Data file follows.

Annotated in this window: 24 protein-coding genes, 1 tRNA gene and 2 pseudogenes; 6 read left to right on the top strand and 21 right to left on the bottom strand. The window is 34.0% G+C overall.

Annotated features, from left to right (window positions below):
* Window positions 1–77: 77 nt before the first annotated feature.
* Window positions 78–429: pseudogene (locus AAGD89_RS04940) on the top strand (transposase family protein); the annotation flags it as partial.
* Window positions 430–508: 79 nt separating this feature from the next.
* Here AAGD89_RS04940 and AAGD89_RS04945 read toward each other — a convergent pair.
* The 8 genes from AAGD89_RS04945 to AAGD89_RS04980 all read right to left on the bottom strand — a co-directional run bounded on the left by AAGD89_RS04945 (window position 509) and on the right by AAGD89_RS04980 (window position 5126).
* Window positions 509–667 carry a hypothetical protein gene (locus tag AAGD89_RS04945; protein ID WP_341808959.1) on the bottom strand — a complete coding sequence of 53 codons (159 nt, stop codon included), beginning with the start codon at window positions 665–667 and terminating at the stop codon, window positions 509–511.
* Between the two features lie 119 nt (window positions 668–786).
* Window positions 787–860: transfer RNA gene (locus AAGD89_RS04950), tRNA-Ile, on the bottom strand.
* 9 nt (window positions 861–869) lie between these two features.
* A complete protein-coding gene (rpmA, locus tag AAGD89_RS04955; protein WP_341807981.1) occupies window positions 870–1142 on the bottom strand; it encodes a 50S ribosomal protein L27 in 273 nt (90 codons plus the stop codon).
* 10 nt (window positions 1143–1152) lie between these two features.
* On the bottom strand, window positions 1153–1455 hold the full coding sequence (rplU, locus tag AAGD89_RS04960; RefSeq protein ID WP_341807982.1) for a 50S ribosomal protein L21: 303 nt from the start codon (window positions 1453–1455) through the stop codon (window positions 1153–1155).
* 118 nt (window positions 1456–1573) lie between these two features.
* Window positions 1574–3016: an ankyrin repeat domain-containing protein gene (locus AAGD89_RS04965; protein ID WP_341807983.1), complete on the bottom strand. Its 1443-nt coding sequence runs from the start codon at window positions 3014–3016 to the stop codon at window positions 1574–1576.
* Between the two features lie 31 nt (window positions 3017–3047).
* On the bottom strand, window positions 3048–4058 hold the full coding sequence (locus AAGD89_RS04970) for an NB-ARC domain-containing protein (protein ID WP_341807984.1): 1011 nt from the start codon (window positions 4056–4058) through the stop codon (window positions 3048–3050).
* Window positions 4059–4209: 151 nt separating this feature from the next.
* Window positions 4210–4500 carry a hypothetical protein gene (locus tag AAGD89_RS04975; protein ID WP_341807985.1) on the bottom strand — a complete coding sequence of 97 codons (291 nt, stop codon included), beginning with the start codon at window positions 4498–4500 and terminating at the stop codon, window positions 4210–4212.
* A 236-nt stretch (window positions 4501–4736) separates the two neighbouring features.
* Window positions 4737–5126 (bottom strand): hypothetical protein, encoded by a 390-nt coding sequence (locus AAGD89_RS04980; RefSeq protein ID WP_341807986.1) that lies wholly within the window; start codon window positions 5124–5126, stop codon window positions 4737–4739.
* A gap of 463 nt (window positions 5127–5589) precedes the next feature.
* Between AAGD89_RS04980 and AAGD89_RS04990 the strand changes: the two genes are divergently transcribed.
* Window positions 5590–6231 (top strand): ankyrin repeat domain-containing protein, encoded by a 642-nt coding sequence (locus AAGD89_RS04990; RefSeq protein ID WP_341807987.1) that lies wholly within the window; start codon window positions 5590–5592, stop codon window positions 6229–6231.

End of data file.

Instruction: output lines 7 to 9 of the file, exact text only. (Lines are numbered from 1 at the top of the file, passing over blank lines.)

* The 8 genes from AAGD89_RS04945 to AAGD89_RS04980 all read right to left on the bottom strand — a co-directional run bounded on the left by AAGD89_RS04945 (window position 509) and on the right by AAGD89_RS04980 (window position 5126).
* Window positions 509–667 carry a hypothetical protein gene (locus tag AAGD89_RS04945; protein ID WP_341808959.1) on the bottom strand — a complete coding sequence of 53 codons (159 nt, stop codon included), beginning with the start codon at window positions 665–667 and terminating at the stop codon, window positions 509–511.
* Between the two features lie 119 nt (window positions 668–786).